Cobh Museum, housed in the former Scots Presbyterian Church (built in 1854) has been open since 1973 and plays an important role in telling the story of the town of Cobh. Run by a team of volunteers, it is an unexpected delight to visit. A gem in Ireland’s Ancient East, it stands at the entrance to the town overlooking Cork Harbour. Many of the original church furnishings remain, forming a sympathetic background to the varied and changing exhibitions.
Come through the red door and prepare to be surprised. You will immediately be immersed in the history of Cobh (or Queenstown as it was once known). The town, always associated with ships and shipping, is shown through photographs and displays which also reveal its social and commercial history and its strategic role in the maritime and military history of Cork Harbour. Mementoes of the great liners, including the RMS Lusitania, sit alongside artefacts which will spark memories of childhood and the past. Look out for this year’s special exhibition!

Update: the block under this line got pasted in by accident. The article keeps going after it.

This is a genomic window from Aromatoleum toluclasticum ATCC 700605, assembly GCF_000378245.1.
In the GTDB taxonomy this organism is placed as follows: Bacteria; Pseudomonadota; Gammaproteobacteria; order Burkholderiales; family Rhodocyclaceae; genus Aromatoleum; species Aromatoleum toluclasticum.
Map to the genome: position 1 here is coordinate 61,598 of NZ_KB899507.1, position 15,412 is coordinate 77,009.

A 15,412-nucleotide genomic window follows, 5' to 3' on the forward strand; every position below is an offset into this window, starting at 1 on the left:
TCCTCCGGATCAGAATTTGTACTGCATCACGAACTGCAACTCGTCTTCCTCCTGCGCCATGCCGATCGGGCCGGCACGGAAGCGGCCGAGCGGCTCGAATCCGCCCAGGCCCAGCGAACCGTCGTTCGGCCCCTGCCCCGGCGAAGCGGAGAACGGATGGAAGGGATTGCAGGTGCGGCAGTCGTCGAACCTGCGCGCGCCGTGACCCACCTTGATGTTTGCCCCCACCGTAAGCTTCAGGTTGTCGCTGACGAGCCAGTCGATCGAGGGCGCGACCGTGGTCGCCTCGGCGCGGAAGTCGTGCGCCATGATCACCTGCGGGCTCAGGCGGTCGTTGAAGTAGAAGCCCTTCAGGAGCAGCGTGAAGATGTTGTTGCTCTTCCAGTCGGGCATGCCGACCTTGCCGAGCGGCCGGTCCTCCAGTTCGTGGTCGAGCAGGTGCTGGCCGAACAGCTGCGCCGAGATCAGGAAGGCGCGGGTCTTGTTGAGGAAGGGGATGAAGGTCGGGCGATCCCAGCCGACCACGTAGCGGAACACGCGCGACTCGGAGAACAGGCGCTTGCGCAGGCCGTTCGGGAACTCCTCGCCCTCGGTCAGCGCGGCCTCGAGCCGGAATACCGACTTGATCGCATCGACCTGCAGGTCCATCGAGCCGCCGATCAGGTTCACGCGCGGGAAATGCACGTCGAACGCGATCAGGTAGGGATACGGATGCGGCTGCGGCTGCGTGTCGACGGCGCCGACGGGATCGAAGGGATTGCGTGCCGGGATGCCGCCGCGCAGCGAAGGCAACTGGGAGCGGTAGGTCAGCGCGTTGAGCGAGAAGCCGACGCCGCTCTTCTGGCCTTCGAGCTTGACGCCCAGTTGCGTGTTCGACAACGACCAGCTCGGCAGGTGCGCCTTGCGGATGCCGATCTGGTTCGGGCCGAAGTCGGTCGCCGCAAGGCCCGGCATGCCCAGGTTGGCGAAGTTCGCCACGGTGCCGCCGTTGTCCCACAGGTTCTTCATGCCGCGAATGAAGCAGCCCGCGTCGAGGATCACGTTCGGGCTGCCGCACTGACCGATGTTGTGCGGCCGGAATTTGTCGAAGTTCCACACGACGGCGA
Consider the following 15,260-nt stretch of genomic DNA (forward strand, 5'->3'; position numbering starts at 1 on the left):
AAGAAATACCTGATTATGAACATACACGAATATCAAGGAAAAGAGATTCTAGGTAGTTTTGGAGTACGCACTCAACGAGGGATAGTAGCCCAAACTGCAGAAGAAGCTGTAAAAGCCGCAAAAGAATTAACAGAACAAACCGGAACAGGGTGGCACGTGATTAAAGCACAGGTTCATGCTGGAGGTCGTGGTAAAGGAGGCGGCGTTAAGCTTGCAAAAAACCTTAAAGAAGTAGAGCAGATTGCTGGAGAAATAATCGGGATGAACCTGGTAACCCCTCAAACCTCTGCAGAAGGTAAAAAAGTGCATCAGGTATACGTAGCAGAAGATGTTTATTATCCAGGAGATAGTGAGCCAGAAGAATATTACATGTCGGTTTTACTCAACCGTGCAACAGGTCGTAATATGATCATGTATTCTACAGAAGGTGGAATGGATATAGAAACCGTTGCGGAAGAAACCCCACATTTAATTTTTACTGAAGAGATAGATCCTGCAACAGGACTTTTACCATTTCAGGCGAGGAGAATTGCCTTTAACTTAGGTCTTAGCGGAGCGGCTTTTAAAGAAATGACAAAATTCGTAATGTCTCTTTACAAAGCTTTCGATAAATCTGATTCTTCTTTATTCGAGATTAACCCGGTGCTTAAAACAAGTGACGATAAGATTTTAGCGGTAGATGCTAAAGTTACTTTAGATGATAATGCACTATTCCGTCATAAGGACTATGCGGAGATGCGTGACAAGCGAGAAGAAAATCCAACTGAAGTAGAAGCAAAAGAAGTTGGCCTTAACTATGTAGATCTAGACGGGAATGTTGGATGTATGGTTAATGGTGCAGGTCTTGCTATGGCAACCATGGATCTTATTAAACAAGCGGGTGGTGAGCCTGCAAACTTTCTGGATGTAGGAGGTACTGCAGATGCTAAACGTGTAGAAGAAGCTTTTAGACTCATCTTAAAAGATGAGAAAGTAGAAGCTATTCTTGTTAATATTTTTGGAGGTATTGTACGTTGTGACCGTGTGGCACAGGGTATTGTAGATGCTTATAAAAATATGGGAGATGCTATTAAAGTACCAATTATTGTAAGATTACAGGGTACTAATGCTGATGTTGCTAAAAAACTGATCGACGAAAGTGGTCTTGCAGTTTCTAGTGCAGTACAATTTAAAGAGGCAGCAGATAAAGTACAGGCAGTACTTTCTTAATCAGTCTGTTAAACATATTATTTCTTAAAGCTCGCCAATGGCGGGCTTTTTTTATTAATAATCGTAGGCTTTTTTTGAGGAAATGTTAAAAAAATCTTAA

A small souvenir shop, advice on genealogical research, a quiz for children and a warm welcome await you in Cobh Museum.
“American Navy in Queenstown in WWI”
“The Scuttling of the Aud, 1916”
“Lusitania – A day in May”
Monday-Saturday: 11am - 1.00pm & 2pm - 5.30pm (last admission 5.00pm) Sunday: 2.30pm - 5.30pm Winter Office Hours November - March 10.00am - 1.00pm & 2.00pm - 4.00pm
The social and commercial history of the town of three names Cove Queenstown Cobh sits happily beside the strong maritime traditions of the harbour forever linked with the story of Irish emigration. The themes of the exhibitions are varied. Trading Times sees the business and industries of Cobh wax and wane with the Irish and American navies playing their part. A Safe Anchorage highlights the role of the pilotage service in the harbour.